There’s still lots of football to go!
The NFL is not quite halfway through its season and the Big 10 is just two games in. This weekend, two rookie quarterbacks, Joe Burrow of Cincinnati and Tua Tagovailoa of Miami were on the winning ends of their matches against the Titans and Rams respectively. The two highly touted draft picks gave NFL fans a peek into the future. Meanwhile, in week one of the Big Ten season, Wisconsin’s Graham Mertz set a record for completion percentages in his debut game against Illinois.
Despite these milestones the impacts of the pandemic still remain prevalent. In the NFL, positive tests seem just a heartbeat away each week. Practices and facilities have been shut down and a handful of games this season have had to be rescheduled.
To weigh in on this unique and challenging year, I interacted with popular Packers’ broadcaster Wayne Larrivee, who’s also covered tons of Big Ten football during his terrific and decades-long career.
Larrivee is in his 22nd season calling Green Bay games and was previously the Voice of the Bears for three seasons. His first NFL gig was with the Chiefs where he spent seven years. Wayne has also done television for the Bulls, Cubs and Big Ten football. Nationally, he’s covered the NFL for Westwood One.
Wayne focused on various aspects, from the impact of empty stadiums to his experience covering Aaron Rodgers. Based on his thoughts, it seemed that the NFL and eventually the Big 10 were determined to find a way to play this season.
Through the spring and early summer, did you expect the Packers to play or did the uncertainty of the virus make you doubtful?
I always thought the NFL would find a way to play this season. There is a lot of control the league can exert on both its franchises and players. I believe one of the keys is the fact that the league and the NFLPA came together and worked out the details to operate through this pandemic. The NFL had time to digest how the NBA and MLB handled their seasons and in fact learned a lot from baseball on how to handle cases of Covid-19 and the rescheduling process of postponed games.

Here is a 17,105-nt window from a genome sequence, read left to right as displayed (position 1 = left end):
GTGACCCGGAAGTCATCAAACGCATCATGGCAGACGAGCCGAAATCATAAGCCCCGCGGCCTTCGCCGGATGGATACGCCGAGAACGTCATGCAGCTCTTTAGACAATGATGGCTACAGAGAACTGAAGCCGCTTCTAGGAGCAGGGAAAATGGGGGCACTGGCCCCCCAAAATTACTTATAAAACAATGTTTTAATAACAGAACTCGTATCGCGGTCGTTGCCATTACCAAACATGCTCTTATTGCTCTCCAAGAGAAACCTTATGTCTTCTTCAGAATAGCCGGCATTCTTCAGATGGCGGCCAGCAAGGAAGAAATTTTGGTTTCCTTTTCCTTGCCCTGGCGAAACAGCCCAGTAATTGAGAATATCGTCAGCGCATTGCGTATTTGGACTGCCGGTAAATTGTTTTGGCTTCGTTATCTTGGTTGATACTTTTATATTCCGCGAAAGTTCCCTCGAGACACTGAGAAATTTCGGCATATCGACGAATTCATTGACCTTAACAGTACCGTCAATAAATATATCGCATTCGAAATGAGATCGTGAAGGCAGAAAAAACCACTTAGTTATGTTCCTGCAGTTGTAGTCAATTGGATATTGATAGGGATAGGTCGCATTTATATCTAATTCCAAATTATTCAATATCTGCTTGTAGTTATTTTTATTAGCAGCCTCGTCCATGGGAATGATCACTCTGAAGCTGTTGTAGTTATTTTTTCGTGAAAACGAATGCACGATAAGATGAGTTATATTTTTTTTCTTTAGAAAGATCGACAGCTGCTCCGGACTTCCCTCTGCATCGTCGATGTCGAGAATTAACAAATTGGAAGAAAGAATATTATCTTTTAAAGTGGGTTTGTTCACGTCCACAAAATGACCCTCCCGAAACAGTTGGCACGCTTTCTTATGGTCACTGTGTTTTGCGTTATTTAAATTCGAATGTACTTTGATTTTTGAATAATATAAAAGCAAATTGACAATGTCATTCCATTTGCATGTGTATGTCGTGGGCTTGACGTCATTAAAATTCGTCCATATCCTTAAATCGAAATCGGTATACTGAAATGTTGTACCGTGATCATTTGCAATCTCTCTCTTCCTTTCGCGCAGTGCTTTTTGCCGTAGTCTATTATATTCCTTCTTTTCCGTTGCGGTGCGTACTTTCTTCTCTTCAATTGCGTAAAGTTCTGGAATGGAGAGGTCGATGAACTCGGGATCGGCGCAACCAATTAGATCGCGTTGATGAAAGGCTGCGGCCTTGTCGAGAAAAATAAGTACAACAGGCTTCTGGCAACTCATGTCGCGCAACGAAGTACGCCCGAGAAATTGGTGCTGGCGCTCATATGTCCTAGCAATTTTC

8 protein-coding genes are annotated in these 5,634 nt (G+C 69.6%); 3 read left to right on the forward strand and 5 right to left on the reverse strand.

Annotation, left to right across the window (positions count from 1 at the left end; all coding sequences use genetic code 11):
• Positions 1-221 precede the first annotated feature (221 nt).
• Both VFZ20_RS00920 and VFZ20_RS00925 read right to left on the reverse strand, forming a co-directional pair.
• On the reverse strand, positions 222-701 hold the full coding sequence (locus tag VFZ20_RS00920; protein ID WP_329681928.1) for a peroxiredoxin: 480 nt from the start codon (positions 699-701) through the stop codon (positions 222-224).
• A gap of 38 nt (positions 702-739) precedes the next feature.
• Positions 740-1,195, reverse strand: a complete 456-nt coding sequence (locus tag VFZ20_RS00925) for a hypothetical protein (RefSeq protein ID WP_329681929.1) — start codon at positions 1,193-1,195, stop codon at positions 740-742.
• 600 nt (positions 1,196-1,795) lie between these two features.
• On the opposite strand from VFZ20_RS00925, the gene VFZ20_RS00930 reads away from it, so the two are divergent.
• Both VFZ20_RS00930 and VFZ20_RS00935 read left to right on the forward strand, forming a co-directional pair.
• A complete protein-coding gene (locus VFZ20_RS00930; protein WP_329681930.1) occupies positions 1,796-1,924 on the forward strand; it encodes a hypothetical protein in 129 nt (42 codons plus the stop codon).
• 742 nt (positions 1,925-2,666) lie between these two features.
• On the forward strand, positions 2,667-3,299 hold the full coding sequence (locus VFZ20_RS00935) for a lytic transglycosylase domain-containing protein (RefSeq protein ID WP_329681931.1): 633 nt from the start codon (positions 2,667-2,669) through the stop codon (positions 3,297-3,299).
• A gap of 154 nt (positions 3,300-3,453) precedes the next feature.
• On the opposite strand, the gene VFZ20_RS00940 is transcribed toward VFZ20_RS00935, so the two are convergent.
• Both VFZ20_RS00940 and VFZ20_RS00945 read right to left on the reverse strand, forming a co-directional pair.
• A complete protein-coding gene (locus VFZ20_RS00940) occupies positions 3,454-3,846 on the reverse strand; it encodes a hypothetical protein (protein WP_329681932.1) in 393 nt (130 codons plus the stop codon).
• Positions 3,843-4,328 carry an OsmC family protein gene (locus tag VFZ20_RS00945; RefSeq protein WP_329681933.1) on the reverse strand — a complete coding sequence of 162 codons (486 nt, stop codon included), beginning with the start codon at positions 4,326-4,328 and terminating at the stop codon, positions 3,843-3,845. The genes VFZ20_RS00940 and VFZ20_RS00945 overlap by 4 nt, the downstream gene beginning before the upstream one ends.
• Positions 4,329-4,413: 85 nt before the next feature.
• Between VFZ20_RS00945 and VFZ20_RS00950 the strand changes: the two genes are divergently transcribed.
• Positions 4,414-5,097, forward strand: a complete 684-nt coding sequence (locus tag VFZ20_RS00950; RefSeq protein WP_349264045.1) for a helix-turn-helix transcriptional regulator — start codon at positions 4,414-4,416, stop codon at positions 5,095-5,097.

Give the players some credit in that their discipline away from the team facilities throughout this season is a big reason why the NFL has had so few Covid issues. It is not practical for the NFL to do a bubble like the NBA did because there are too many people involved. From what I understand there is consideration of using a bubble concept when we get to the postseason but that has not been decided as of yet.
What are your thoughts on the NFL’s handling of the pandemic vs. the Big Ten’s? Which of the two had the better approach and why?
I don’t have a real handle on how the Big Ten and PAC 12 are handling the pandemic because the Big Ten season has really just begun and the Pac 12 starts the first weekend of November. They might have been a bit premature in cancelling their seasons early. When it became apparent that the SEC and ACC could get through the process of playing games this season, it made the Big Ten and Pac 12 reconsider their decisions to cancel. The NFL, as mentioned, under the circumstances, has done as good a job through this pandemic as can be expected.
How has the lack of fans impacted your broadcasts of the Packers or other football announcers this season, be it college or pro?
It is strange to see an empty stadium but quite frankly once they kickoff my attention is on the field and not in the stands, so I don’t see a big difference. What the crowd does is provide the atmosphere and their reaction to each play is a part of my description of the action. My call can sometimes rise and fall with the roar of the crowd, so I personally miss the fans. Our games sound better in a full stadium with an engaged fan base.
Don’t think empty stadiums affect the broadcasts all that much from a broadcasting standpoint. But as I said, the crowd and its reactions make a big difference in the sound of the broadcast.
Is covering Aaron Rodgers this year, unlike any other season that you watched him play? How would you stack up his performance to date vs. Patrick Mahomes or Tom Brady?
Aaron Rodgers is a terrific athlete to cover. He is the most gifted overall quarterback I have ever had the chance to follow. His command of the game plan, digestion of information at the snap of the ball and his God-given arm talent are second to none. He is great to watch week after week—it never gets old.
This season reminds me of 2011 when Rodgers set the all time single season passer-rating mark. As for the top QBs in the running for MVP, Aaron, Russell Wilson and Patrick Mahomes are the front runners early this season. Others will emerge for the MVP award and Tom Brady appears to me to be right in the mix of it at 43 years old!
With empty seats, is there still a home field advantage in both the NFL and Big Ten?
Without fans, home field is not as big a factor this year. What we are seeing in the NFL is that offenses benefit greatly in the quiet environs both at home and on the road. Communication and execution are the keys offensively; emotion and aggression are the pillars of defense. A boisterous home field crowd brings out the best in a defense because of the emotion the crowd brings. Players in the NFL are having to generate that emotion especially on the defensive end and some do it better than others. I think this is why we are seeing some impressive offensive numbers in the league this season.
Offense is best in the quiet of a library, defense excels in the noise of a rock concert.